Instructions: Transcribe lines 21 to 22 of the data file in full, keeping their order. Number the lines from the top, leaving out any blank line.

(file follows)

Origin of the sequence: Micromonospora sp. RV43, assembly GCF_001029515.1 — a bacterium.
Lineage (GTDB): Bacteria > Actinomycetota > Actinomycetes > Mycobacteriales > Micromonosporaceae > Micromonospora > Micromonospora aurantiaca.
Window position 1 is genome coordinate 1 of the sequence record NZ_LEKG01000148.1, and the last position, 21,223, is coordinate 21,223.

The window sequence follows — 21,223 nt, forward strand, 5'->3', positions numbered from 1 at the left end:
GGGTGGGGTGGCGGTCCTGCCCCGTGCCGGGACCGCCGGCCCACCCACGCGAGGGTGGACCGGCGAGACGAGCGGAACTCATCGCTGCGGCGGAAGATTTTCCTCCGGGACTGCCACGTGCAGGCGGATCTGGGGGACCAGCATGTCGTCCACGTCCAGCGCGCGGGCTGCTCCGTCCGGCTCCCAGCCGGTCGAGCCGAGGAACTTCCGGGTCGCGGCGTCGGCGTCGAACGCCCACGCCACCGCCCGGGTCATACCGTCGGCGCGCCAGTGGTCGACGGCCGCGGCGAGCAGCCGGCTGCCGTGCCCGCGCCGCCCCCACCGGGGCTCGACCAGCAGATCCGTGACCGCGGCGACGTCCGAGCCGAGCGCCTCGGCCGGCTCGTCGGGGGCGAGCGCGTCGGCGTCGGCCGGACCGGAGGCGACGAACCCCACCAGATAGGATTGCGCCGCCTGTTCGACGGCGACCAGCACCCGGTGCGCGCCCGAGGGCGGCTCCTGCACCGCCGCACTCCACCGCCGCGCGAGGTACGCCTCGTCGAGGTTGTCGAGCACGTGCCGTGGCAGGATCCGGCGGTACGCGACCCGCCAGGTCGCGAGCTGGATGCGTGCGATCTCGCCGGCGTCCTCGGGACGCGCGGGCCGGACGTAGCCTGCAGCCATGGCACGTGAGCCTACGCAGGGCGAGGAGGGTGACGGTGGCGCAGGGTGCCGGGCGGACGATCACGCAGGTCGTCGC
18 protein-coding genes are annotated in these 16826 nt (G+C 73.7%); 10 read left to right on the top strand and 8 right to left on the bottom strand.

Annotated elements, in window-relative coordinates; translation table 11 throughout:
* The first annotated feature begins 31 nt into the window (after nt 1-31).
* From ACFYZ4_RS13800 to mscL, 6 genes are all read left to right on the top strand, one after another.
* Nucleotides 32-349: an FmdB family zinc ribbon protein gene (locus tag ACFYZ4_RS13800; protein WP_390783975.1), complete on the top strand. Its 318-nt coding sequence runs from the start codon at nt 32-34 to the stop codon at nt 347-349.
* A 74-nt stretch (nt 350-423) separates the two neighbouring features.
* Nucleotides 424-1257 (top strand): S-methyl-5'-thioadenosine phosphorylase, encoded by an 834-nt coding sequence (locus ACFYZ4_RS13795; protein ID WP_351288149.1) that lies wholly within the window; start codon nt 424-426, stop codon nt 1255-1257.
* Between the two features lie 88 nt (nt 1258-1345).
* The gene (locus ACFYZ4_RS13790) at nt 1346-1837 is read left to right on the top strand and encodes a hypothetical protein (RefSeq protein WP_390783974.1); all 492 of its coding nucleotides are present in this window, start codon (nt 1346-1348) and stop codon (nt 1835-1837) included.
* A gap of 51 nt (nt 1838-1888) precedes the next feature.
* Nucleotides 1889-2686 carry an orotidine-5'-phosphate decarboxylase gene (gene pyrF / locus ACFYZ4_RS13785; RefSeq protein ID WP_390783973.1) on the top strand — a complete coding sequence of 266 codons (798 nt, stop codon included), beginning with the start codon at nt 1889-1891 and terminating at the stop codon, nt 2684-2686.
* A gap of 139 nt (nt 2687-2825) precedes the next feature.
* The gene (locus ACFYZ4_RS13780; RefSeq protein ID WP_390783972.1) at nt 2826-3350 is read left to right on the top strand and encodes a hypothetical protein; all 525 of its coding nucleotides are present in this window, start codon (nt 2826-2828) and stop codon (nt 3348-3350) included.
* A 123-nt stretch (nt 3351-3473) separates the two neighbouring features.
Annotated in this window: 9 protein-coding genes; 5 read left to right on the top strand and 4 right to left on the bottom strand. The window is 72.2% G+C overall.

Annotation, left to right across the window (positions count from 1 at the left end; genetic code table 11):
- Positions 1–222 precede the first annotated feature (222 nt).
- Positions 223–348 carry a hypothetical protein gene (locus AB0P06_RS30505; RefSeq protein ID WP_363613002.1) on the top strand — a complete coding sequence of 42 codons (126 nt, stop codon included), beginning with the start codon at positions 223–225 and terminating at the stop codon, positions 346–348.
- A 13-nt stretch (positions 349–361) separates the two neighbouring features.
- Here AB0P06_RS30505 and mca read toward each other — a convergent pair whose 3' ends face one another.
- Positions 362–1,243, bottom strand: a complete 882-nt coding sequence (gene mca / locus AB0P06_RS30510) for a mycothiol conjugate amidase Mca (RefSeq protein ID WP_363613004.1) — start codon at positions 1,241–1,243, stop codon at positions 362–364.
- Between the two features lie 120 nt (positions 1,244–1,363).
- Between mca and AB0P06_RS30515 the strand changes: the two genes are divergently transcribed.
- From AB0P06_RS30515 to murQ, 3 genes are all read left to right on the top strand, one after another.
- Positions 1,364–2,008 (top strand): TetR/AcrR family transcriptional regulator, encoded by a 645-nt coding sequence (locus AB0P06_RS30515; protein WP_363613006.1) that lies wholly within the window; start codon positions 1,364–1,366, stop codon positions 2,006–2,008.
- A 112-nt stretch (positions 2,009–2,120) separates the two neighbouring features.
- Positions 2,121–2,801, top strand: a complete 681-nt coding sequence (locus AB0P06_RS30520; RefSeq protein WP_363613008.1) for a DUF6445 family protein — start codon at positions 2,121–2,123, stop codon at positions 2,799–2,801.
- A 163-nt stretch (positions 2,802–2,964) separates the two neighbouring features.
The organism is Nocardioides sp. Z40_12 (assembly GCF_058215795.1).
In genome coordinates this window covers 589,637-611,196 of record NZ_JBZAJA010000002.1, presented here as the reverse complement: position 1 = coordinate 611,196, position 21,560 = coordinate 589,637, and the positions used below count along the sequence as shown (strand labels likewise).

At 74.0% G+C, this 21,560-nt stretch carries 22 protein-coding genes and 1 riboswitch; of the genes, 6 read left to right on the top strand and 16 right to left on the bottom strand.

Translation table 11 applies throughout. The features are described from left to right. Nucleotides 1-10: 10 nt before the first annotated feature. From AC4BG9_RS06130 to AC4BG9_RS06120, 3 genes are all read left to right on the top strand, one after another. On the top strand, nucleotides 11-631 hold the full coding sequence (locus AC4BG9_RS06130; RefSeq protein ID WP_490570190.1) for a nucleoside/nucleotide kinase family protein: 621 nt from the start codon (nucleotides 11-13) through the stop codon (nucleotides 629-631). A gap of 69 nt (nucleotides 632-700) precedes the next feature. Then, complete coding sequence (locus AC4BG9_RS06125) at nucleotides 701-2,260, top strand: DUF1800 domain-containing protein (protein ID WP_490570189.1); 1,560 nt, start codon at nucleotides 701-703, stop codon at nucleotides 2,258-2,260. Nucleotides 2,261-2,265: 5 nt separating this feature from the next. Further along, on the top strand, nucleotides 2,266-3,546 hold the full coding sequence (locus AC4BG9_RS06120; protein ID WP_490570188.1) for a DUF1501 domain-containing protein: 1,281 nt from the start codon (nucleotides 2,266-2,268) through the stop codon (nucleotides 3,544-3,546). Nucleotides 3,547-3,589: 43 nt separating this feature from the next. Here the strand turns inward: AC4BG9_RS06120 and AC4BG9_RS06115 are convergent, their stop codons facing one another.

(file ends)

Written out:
Annotation, left to right across the window (positions count from 1 at the left end; genetic code table 11):
- Positions 1–222 precede the first annotated feature (222 nt).